The second description is by Jacob L. Ridinger.  In 1975, as a resident of Ogden Dunes, Jacob shared his memories of Alice Mabel Gray and Paul Wilson in a letter to Joseph Thomas.  Thomas at that time was writing and editing a short history of Ogden Dunes as part of the town’s 50th anniversary celebration.  (Historical Society of Ogden Dunes, the Thomas Papers)


In 1919 Inland Steel, which owned the land between what became Ogden Dunes and Miller, proposed the building of a scout camp for boys and girls at the eastern edge of its property.  The scouts called the camp, Win-Sum, because it would be used year around.  It began in 1919 when barges carried in the first building supplies.  As a scout in 1920 and 1921 Jacob helped to build the camp, including a large 30’ by 60’ building that was erected on stilts.   This building served as a meeting and mess hall for the scouts.  Jacob relates their interactions with Diana and Paul Wilson:


Diana was a short, chubby person with swarthy skin from spending so much time in the sunlight.  She usually wore khaki shirts and trousers, no shoes.  Her hair was dark tan and cut short.  She seldom wore a hat in summer.  Her shack was about a half of block from the beach and a block east of the Camp Win-Sum.


During the two years I was at the camp, Diana was a very active person.  Early, each morning, she would skinny dip in the lake.  She and Paul would take long walks along the shore.  Frequently, weather permitting, she and Wilson would take sail boat rides in a boat built by Wilson.  Her shack was off limits to us scouts.  If we were caught near her shack while she was skinny dipping, we were given K.P.  We were able to overcome this restriction in-part, when one of the scouts brought out a pair of binoculars from home.


Wilson was a big man well over six feet and well built.  He never had much to say.  He was a good carpenter and boat builder.  He normally carried a six-shooter in a cartridge belt.  His reputation wasn’t too savory.  I recall he was able to carry a gun because he was a watchman for several beach houses.


In coming from East Chicago, the scouts would get off at Wycliffe Station [today’s Ogden Dunes Station] and then hike a mile or so to the camp.    At the time that the camp was constructed, Inland Steel was also sand mining the area to the south and west of the camp with railroad spurs laid to carry the sand out.   Like Alice and Paul, Jacob and the scouts walked or oared often into Miller for supplies.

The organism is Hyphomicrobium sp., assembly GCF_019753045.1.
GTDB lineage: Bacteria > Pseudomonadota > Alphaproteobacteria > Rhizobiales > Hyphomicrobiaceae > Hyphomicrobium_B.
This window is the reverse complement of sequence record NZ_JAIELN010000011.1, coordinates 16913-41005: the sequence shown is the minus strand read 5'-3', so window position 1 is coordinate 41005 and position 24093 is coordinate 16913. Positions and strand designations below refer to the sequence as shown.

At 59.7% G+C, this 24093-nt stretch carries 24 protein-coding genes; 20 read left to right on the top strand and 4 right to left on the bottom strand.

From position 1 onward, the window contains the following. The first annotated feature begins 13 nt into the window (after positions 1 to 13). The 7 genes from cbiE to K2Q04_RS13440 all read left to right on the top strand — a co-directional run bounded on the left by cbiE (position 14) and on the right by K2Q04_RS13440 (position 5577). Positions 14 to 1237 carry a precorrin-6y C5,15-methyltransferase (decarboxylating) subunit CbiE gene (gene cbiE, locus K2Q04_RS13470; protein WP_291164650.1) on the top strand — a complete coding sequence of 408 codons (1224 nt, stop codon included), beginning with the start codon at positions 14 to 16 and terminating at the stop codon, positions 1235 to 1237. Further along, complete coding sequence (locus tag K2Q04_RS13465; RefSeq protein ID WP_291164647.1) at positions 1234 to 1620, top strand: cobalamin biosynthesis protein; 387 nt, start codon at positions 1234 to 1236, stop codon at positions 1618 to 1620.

The camp closed in 1930 when another donor gave the scouts land on a lake near Westville, Indiana.   Also the scouts found that the area had become congested with the building of the town of Ogden Dunes.


The last description of Alice and Paul is from Samuel Reck.  After Ogden Dunes, Inc. purchased over 500 acres in 1923, Reck had to deal with a number of squatters, including Alice and Paul.   He described Alice:


Diana was very pleasant to meet, quiet, cultivated voice, animated countenance when speaking, and able to converse well on a great many subjects.  She had great command over her big husband, who adored her in his uncouth way.  He was apt to fall into violent rages, though perhaps, this was an attitude assumed to keep away the curious.


Their principal occupation was fishing.  Paul had several boats, and gill net equipment.  Diana would hike to Miller with a gunny sack full of perch, sell them and with the proceeds buy such things as they needed.  She often went to the Public Library in Miller, where she was well known as a discriminating reader of good books and scientific works.  She would take an arm full of books with her and she had full library privileges.


When Alice and Paul approached us about their status in the late spring of 1923, I assured them that they would not be evicted.  I even had Paul build porch furniture out of dogwood and hired him to take visitors out in his boat.  But in the autumn of 1923, as the first roads were being cut through the dunes and a few cottages and homes were being constructed, Alice and Paul began to make plans to abandon their cabin and to sail to Texas in a reconditioned twenty-four foot boat.  I provided them with assistance and encouragement.  Much to my dismay the couple returned the following spring.  Unfortunately I had not torn down the cabin.   For the next eleven months, they remained our neighbors.


In the fall of 1923 Paul and Alice took their boat and headed for Texas by way of the Illinois and Mississippi Rivers.  The Gary Post-Tribune reported on November 23, “Original ‘Diana of the Dunes’ and Mate Flee as Civilization Intrudes.” This flight lasted less than six months.  They returned to Ogden Dunes in the spring of 1924.  In June Alice hired a lawyer to sue the Chicago Evening American for libel, asking $100,000 for the false reporting they had endured.


The Loss of Innocence


Alice received much less positive publicity after 1920, primarily because she was getting older and because she was no longer a romantic recluse.   She now lived with Paul Wilson, who had a very unsavory reputation.  After they moved in together, Paul was seen as a likely suspect for a number of robberies and break-ins of the cottages along Lake Michigan.  Though Samuel Reck wrote, “I was convinced that most of the depredations were committed by others.”